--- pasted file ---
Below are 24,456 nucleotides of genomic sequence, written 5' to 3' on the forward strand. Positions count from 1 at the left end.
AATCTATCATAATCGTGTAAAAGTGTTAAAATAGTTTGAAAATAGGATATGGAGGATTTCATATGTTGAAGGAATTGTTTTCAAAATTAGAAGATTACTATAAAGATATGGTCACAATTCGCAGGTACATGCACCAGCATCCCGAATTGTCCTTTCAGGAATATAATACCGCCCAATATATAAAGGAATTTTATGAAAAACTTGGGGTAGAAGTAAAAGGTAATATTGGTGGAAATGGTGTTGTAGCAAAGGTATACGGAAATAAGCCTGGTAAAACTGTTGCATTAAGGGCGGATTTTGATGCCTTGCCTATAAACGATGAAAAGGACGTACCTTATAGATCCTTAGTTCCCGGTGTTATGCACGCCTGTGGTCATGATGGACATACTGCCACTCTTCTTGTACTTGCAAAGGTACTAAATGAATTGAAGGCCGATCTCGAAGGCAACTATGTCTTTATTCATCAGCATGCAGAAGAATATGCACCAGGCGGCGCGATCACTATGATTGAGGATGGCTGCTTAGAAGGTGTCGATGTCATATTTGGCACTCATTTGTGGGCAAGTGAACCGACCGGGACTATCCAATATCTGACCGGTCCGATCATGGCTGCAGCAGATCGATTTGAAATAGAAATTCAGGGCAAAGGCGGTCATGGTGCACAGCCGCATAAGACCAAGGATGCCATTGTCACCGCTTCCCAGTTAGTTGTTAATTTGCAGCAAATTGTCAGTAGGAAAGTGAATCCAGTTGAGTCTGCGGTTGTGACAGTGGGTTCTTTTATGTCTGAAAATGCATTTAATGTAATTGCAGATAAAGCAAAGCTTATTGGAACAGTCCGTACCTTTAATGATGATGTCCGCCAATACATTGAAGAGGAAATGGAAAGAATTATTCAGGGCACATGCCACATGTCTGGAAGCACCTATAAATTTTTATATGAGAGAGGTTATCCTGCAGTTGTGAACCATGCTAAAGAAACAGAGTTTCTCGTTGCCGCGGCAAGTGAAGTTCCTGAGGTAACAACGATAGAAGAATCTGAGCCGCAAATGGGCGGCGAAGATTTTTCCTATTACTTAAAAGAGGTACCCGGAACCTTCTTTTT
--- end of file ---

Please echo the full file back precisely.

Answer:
Below are 24,456 nucleotides of genomic sequence, written 5' to 3' on the forward strand. Positions count from 1 at the left end.
AATCTATCATAATCGTGTAAAAGTGTTAAAATAGTTTGAAAATAGGATATGGAGGATTTCATATGTTGAAGGAATTGTTTTCAAAATTAGAAGATTACTATAAAGATATGGTCACAATTCGCAGGTACATGCACCAGCATCCCGAATTGTCCTTTCAGGAATATAATACCGCCCAATATATAAAGGAATTTTATGAAAAACTTGGGGTAGAAGTAAAAGGTAATATTGGTGGAAATGGTGTTGTAGCAAAGGTATACGGAAATAAGCCTGGTAAAACTGTTGCATTAAGGGCGGATTTTGATGCCTTGCCTATAAACGATGAAAAGGACGTACCTTATAGATCCTTAGTTCCCGGTGTTATGCACGCCTGTGGTCATGATGGACATACTGCCACTCTTCTTGTACTTGCAAAGGTACTAAATGAATTGAAGGCCGATCTCGAAGGCAACTATGTCTTTATTCATCAGCATGCAGAAGAATATGCACCAGGCGGCGCGATCACTATGATTGAGGATGGCTGCTTAGAAGGTGTCGATGTCATATTTGGCACTCATTTGTGGGCAAGTGAACCGACCGGGACTATCCAATATCTGACCGGTCCGATCATGGCTGCAGCAGATCGATTTGAAATAGAAATTCAGGGCAAAGGCGGTCATGGTGCACAGCCGCATAAGACCAAGGATGCCATTGTCACCGCTTCCCAGTTAGTTGTTAATTTGCAGCAAATTGTCAGTAGGAAAGTGAATCCAGTTGAGTCTGCGGTTGTGACAGTGGGTTCTTTTATGTCTGAAAATGCATTTAATGTAATTGCAGATAAAGCAAAGCTTATTGGAACAGTCCGTACCTTTAATGATGATGTCCGCCAATACATTGAAGAGGAAATGGAAAGAATTATTCAGGGCACATGCCACATGTCTGGAAGCACCTATAAATTTTTATATGAGAGAGGTTATCCTGCAGTTGTGAACCATGCTAAAGAAACAGAGTTTCTCGTTGCCGCGGCAAGTGAAGTTCCTGAGGTAACAACGATAGAAGAATCTGAGCCGCAAATGGGCGGCGAAGATTTTTCCTATTACTTAAAAGAGGTACCCGGAACCTTCTTTTT